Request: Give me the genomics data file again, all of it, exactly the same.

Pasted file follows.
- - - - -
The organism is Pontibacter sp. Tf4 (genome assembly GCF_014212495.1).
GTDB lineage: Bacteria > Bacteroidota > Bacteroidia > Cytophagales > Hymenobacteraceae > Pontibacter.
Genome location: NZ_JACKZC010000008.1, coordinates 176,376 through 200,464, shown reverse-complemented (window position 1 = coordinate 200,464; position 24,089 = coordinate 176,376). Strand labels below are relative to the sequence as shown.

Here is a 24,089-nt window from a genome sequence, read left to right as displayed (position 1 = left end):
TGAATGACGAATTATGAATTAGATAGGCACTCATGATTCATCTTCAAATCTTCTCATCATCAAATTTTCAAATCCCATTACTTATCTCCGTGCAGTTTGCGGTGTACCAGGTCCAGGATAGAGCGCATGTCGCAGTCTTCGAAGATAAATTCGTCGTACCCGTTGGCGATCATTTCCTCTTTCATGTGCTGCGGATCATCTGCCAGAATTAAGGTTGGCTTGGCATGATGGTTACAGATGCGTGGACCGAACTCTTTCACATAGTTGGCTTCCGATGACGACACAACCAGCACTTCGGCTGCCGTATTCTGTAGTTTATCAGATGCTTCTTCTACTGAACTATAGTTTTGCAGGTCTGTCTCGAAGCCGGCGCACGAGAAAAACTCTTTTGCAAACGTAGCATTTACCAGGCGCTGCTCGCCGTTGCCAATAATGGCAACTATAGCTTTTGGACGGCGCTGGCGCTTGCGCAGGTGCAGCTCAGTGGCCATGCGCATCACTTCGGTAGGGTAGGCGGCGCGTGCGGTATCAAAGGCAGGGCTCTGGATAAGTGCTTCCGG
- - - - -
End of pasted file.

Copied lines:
The organism is Pontibacter sp. Tf4 (genome assembly GCF_014212495.1).
GTDB lineage: Bacteria > Bacteroidota > Bacteroidia > Cytophagales > Hymenobacteraceae > Pontibacter.
Genome location: NZ_JACKZC010000008.1, coordinates 176,376 through 200,464, shown reverse-complemented (window position 1 = coordinate 200,464; position 24,089 = coordinate 176,376). Strand labels below are relative to the sequence as shown.

Here is a 24,089-nt window from a genome sequence, read left to right as displayed (position 1 = left end):
TGAATGACGAATTATGAATTAGATAGGCACTCATGATTCATCTTCAAATCTTCTCATCATCAAATTTTCAAATCCCATTACTTATCTCCGTGCAGTTTGCGGTGTACCAGGTCCAGGATAGAGCGCATGTCGCAGTCTTCGAAGATAAATTCGTCGTACCCGTTGGCGATCATTTCCTCTTTCATGTGCTGCGGATCATCTGCCAGAATTAAGGTTGGCTTGGCATGATGGTTACAGATGCGTGGACCGAACTCTTTCACATAGTTGGCTTCCGATGACGACACAACCAGCACTTCGGCTGCCGTATTCTGTAGTTTATCAGATGCTTCTTCTACTGAACTATAGTTTTGCAGGTCTGTCTCGAAGCCGGCGCACGAGAAAAACTCTTTTGCAAACGTAGCATTTACCAGGCGCTGCTCGCCGTTGCCAATAATGGCAACTATAGCTTTTGGACGGCGCTGGCGCTTGCGCAGGTGCAGCTCAGTGGCCATGCGCATCACTTCGGTAGGGTAGGCGGCGCGTGCGGTATCAAAGGCAGGGCTCTGGATAAGTGCTTCCGG